This preview shows pages 1–6. Sign up to view the full content.
This preview has intentionally blurred sections. Sign up to view the full version.
View Full DocumentThis preview has intentionally blurred sections. Sign up to view the full version.
View Full DocumentThis preview has intentionally blurred sections. Sign up to view the full version.
View Full Document
Unformatted text preview: The due date for this homework is 21 February. Read Chapter 10 See Blackboard for homework assignment. Chapter 10: Homework You should be able to recall: You should be able to accomplish: Structure comparisons between two samples as hypothesis tests Conduct tests of hypotheses on differences in means between two samples Construct confidence intervals on differences in means between two samples Conduct tests of hypotheses on ratios of the variances of two samples Construct confidence intervals on ratios of the variances of two samples Compute and power for hypothesis tests on two samples Compute sample size requirements for hypothesis tests on two samples You should be able to understand: The relationship between confidence intervals and hypothesis tests The use of pvalues for hypothesis tests Chapter 10: Objectives In the last chapter we made hypotheses about the parameters of a population, and tested those using a sample. In this chapter we will make hypotheses about the difference in population parameters between two populations, and test those using samples from each population. The method used follows directly from the method we used in Chapter 9. We will again construct test statistics and compare them to critical values of standardized distributions. Example: We want to compare tire wear for tires made using two different formulations. We take a sample of 20 observations of tires made from each formulation (40 total tires), then run them on a test bench for the equivalent of 60,000 miles. We then measure the depth of grooves for each tire. Is there a difference? Chapter 10: Overview Example: We want to compare tire wear for tires made using two different formulations. We take a sample of 20 observationsof tires made from each formulation (40 total tires), then run them on a test bench for the equivalent of 60,000 miles. We then measure the depth of grooves for each tire. Is there a difference? Really what were asking is: Is the difference in mean tread depth between the two samples = 0? This can be phrased as a hypothesis test about a difference in means: H0: 1  2 = 0 H1: 1  2 0 (or 1  2 > 0 or 1  2 < 0) In general, we can test the following: H0: 1  2 = H1: 1  2 (or 1  2 > or 1  2 < ) Chapter 10: Hypothesis tests on differences in means, variance known Example: We want to compare tire wear for tires made using two different formulations. We take a sample of 20 observationsmade from each formulation (40 total tires), then run them on a test bench for the equivalent of 60,000 miles. We then measure the depth of grooves for each tire. Is there a difference?...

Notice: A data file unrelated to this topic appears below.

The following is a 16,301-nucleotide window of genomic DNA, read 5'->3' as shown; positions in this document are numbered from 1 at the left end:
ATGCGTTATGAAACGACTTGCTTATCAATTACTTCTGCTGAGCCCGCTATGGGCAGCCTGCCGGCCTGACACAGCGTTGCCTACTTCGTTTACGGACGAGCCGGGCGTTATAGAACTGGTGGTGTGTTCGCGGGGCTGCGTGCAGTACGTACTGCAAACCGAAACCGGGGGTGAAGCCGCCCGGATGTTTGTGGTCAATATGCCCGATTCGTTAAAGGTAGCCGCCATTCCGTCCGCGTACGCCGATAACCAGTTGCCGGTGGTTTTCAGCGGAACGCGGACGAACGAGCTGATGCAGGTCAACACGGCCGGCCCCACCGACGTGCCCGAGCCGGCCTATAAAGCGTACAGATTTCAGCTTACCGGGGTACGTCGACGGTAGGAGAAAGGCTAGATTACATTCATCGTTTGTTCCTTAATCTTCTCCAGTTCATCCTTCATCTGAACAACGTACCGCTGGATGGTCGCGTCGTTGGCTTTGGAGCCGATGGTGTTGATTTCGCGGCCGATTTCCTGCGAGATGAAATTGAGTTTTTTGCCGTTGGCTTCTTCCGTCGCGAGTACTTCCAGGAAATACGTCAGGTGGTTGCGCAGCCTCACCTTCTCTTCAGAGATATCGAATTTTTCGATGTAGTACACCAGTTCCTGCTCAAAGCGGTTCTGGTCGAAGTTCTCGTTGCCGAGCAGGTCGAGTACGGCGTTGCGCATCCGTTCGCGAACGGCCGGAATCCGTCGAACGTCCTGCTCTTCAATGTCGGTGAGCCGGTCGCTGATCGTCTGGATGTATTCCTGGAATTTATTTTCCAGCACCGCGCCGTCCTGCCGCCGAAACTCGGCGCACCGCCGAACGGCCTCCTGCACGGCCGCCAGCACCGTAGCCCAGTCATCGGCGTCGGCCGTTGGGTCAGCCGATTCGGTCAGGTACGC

View
Full
Document
This note was uploaded on 09/12/2011 for the course INDUSTRIAL 201 taught by Professor Jake during the Spring '11 term at Northeast Wisconsin Technical College.
 Spring '11
 Jake

Click to edit the document details